Rubén Diaz was just 27 when he had to uproot his life in Venezuela and start over as a foreigner in Peru. Five years after graduating college and earning his dentist license, he had finally hit his stride running his own dental practice in Apure state, in western Venezuela. It was exactly what he had dreamed of.
But the political and economic crisis in his home country became too much to bear. Like so many others, he tried to make it work. But businesses closed, public services stopped, clients could no longer afford his services, and even basic sustenance became scarce for him and his family.
So in 2018, he migrated to Peru to find economic stability and a way to support his struggling parents and extended family back in Venezuela. His parents, especially, had supported and encouraged him all through his schooling and into his budding career.
“It was quite a difficult process to leave my family, my job and my friends to find myself in a totally new country,” says Rubén, now 30, living in Lima, Peru’s capital.
Rubén is one of more than 5.6 million people who have left Venezuela since 2014. Most, like him, have settled in South America, including more than 1.7 million in Colombia, more than 1 million in Peru, 457,000 in Chile and 431,000 in Ecuador. The migration crisis has been exacerbated by the COVID-19 pandemic, which has strained host communities nearly to their breaking point.
Rubén’s experience of landing in a new country could have been much worse. But a World Vision and USAID program providing financial and legal assistance gave him just the support he needed to find his footing in his new home.
All of his career progress as a dentist came to a halt upon arrival in Peru. Even with the correct documentation to enter and live in the country legally, Rubén was unable to secure a job in his field. Before he could, he needed to prove his credentials and go through a re-certification process according to Peru’s standards.
“That I did not have all the legal papers to arrive, practicing and working as a dentist is quite complicated,” Ruben says. “Because at the beginning, you arrive doing whatever work you have to do to be able to sustain your life here, and to be able to help your family in Venezuela.”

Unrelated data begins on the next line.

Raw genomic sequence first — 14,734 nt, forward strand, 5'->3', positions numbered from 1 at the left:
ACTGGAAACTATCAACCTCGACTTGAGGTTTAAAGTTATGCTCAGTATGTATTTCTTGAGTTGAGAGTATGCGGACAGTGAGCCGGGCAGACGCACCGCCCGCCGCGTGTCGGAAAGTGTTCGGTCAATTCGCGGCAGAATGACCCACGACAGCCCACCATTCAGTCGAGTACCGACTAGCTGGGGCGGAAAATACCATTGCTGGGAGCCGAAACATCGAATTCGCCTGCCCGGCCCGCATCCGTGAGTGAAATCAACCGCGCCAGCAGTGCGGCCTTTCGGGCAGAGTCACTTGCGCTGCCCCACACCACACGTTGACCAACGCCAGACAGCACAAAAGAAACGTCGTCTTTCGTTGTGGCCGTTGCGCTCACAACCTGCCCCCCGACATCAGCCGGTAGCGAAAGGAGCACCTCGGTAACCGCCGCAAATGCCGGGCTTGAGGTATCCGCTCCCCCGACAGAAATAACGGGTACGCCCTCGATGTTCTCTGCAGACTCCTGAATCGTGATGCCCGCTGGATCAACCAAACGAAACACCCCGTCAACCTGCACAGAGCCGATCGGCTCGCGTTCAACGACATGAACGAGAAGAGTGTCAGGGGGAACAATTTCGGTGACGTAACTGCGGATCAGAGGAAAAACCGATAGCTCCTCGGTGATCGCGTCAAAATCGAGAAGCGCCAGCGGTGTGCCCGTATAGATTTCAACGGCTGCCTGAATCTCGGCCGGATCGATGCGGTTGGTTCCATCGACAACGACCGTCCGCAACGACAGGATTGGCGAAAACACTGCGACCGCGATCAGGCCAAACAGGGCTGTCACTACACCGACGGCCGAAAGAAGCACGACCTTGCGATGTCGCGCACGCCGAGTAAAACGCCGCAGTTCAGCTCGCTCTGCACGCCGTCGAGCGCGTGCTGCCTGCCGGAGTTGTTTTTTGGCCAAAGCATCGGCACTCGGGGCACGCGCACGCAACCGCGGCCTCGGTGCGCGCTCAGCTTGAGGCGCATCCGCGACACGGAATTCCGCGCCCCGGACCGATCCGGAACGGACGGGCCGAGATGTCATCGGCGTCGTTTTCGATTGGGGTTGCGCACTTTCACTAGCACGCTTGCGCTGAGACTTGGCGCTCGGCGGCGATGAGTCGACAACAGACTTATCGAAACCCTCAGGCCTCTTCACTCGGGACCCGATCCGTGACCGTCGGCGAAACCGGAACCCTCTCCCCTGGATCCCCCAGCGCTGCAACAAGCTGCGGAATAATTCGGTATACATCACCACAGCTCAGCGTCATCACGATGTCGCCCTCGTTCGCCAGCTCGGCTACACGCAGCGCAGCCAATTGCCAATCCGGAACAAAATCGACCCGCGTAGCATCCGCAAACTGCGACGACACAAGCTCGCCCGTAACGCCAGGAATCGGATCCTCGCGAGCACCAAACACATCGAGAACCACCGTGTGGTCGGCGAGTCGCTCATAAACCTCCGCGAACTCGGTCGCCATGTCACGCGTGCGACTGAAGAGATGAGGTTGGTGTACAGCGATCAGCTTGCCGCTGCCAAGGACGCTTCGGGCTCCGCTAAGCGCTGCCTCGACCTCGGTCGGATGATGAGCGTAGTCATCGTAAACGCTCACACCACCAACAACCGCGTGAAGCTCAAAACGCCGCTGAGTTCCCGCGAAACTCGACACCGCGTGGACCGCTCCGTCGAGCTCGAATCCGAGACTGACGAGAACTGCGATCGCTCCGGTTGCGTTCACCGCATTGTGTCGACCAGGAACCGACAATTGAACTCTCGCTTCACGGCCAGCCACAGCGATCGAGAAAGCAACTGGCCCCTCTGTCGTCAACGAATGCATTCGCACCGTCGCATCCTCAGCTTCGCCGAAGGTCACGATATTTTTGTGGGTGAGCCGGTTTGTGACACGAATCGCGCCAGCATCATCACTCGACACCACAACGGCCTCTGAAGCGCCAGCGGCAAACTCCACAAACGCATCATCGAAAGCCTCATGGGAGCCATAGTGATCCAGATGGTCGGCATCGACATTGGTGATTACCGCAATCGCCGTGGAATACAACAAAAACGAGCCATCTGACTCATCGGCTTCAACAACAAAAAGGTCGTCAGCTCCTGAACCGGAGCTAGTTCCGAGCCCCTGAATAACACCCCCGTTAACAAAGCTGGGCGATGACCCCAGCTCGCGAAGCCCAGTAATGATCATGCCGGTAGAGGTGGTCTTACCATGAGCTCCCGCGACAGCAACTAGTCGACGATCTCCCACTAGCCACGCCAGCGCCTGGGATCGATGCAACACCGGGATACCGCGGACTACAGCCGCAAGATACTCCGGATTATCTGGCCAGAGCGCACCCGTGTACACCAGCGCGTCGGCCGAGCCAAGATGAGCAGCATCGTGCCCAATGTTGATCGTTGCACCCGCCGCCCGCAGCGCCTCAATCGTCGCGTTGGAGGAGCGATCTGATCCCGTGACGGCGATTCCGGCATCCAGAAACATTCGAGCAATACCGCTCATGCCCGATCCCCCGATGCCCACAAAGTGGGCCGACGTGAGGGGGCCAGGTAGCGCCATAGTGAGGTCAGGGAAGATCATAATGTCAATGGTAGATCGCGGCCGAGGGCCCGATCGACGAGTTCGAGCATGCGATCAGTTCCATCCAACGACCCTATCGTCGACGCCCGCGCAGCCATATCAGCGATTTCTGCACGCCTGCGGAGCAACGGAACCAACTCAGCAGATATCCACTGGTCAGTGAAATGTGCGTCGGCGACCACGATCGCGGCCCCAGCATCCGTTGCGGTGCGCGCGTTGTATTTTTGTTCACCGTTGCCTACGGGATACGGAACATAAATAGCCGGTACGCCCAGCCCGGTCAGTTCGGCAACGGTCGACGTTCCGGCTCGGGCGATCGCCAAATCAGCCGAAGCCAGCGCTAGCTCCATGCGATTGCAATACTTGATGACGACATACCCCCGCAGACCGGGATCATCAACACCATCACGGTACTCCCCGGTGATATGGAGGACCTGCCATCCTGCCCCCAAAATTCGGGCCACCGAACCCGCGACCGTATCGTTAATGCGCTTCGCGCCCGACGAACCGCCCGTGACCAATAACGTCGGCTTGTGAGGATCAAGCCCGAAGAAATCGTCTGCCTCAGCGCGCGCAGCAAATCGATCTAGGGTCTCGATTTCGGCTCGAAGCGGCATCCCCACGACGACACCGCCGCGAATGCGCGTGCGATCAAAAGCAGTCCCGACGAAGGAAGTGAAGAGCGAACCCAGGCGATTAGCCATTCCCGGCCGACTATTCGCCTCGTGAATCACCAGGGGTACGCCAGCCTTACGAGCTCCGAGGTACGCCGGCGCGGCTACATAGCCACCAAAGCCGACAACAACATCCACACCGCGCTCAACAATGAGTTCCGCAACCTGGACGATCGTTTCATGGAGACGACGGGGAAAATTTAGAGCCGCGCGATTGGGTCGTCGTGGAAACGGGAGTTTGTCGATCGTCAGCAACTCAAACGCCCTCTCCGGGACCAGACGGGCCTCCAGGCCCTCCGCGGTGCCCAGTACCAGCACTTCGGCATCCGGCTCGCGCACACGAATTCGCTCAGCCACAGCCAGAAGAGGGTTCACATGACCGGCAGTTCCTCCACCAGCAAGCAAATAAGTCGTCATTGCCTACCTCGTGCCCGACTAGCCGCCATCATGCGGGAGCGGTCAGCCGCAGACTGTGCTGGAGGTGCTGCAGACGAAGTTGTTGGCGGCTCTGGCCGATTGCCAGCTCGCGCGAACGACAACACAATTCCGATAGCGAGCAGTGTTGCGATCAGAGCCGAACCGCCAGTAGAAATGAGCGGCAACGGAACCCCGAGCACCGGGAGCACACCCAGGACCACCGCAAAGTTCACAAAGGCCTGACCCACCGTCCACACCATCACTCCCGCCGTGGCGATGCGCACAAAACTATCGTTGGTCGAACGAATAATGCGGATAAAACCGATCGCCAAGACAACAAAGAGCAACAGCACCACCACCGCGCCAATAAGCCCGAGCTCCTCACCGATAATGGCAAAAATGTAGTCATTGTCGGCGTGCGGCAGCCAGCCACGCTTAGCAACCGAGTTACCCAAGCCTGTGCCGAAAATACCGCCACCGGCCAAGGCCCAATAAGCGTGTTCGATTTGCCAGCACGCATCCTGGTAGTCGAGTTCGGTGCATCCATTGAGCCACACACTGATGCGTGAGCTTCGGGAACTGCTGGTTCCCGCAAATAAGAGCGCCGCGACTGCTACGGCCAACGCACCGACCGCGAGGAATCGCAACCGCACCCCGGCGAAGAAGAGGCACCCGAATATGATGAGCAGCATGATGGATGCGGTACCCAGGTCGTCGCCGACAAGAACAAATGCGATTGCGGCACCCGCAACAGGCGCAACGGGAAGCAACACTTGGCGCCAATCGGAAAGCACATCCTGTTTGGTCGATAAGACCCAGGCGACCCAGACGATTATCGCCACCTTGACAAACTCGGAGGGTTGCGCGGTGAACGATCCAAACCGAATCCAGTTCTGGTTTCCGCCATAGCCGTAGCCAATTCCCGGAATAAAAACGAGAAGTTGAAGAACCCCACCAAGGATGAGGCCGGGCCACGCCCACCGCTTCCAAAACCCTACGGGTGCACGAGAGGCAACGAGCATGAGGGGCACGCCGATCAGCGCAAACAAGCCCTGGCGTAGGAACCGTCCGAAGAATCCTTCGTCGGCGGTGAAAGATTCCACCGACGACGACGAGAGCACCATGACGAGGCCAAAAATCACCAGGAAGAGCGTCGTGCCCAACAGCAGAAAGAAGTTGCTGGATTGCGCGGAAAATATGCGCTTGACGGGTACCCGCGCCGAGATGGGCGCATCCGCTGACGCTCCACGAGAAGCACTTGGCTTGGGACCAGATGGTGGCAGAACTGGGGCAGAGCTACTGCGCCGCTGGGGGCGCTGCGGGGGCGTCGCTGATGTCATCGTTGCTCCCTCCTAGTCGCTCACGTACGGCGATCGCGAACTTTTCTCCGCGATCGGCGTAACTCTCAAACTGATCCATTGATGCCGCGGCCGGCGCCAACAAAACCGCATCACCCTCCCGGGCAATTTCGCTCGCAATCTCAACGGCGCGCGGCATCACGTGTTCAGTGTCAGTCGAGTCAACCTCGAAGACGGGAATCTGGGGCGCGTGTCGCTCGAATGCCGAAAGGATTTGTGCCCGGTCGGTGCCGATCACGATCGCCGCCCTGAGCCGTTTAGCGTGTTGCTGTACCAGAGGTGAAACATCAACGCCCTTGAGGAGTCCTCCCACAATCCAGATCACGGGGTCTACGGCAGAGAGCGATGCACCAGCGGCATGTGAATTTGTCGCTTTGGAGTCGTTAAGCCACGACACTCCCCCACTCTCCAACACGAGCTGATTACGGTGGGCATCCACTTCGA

At first, the young professional took odd jobs at a gift shop and a hamburger restaurant. He even found work as a dental assistant. But those jobs barely paid the bills, and they just weren’t what he loved and had worked so hard for—to have his own dental clinic.
For a while, he was not able to piece together the legal and credit requirements to attain his dentist license in Peru. But that changed in 2020 when he was scrolling through social media and saw a post from World Vision highlighting opportunities for tuition and legal help for Venezuelan professionals in Peru.
The program is funded by a grant from USAID and is implemented through World Vision’s micro-finance agency, VisionFund (in Peru, it’s called CrediVision). In its first phase, the grant provided financial assistance for Venezuelan immigrants who came with previous certification in the medical field. The financial assistance was free and came with guidance and assistance for the legal and educational aspects of their re-licensing process.
The second phase of the program branched out to people like Rubén in other professions. In addition to the help navigating the licensing process, the program provided loans, or credit which enabled them to pay all the up-front costs of registration, tuition, exams and other fees and requirements. He received a loan of about $450 and will repay it over the 12 months since receiving the loan. The repayment model allows the program to sustain itself and support other professionals in the same way, as long as the need is there.
The experience was fast and smooth, Rubén recounts.
“The process was really quite fast and super comfortable for us because there was no type of obstacle or impediment to be able to do the whole procedure,” he says.
To date, World Vision has helped 94 Venezuelan professionals attain their credentials to practice in Peru. Not only are they able to provide stability for their children and families, but many of the medical professionals were able to help their Peruvian colleagues fight COVID-19 at the height of the pandemic.
In early 2021, Rubén completed his accreditation and was able to start seeing his own patients at a clinic in Lima. After so much time away from patients and his clinic, he says he was nervous with anticipation on his first day as a certified dentist in Peru.
“After two and a half years without doing almost any of this, it is quite exciting,” Rubén says. “I am already feeling quite calm because I can work professionally, and I can achieve both personal goals here and also be able to support my family in Venezuela.”
Rubén credits his parents for supporting him through his education and professional development. And he credits World Vision with providing the second chance he needed to pursue his dream and find the stability he sought when he left Venezuela.
“I have always had the thought of helping my parents, more than anything they were the ones who supported me throughout the process of my career, they were always with me, they never abandoned me,” says Rubén. “I have always believed that as long as you have your key objectives in mind—always have in mind what you want to do—you will always achieve it.”
Story by: Chris Huber, World Vision LAC
Transcription and translation by: Natalie Vargas, WV Peru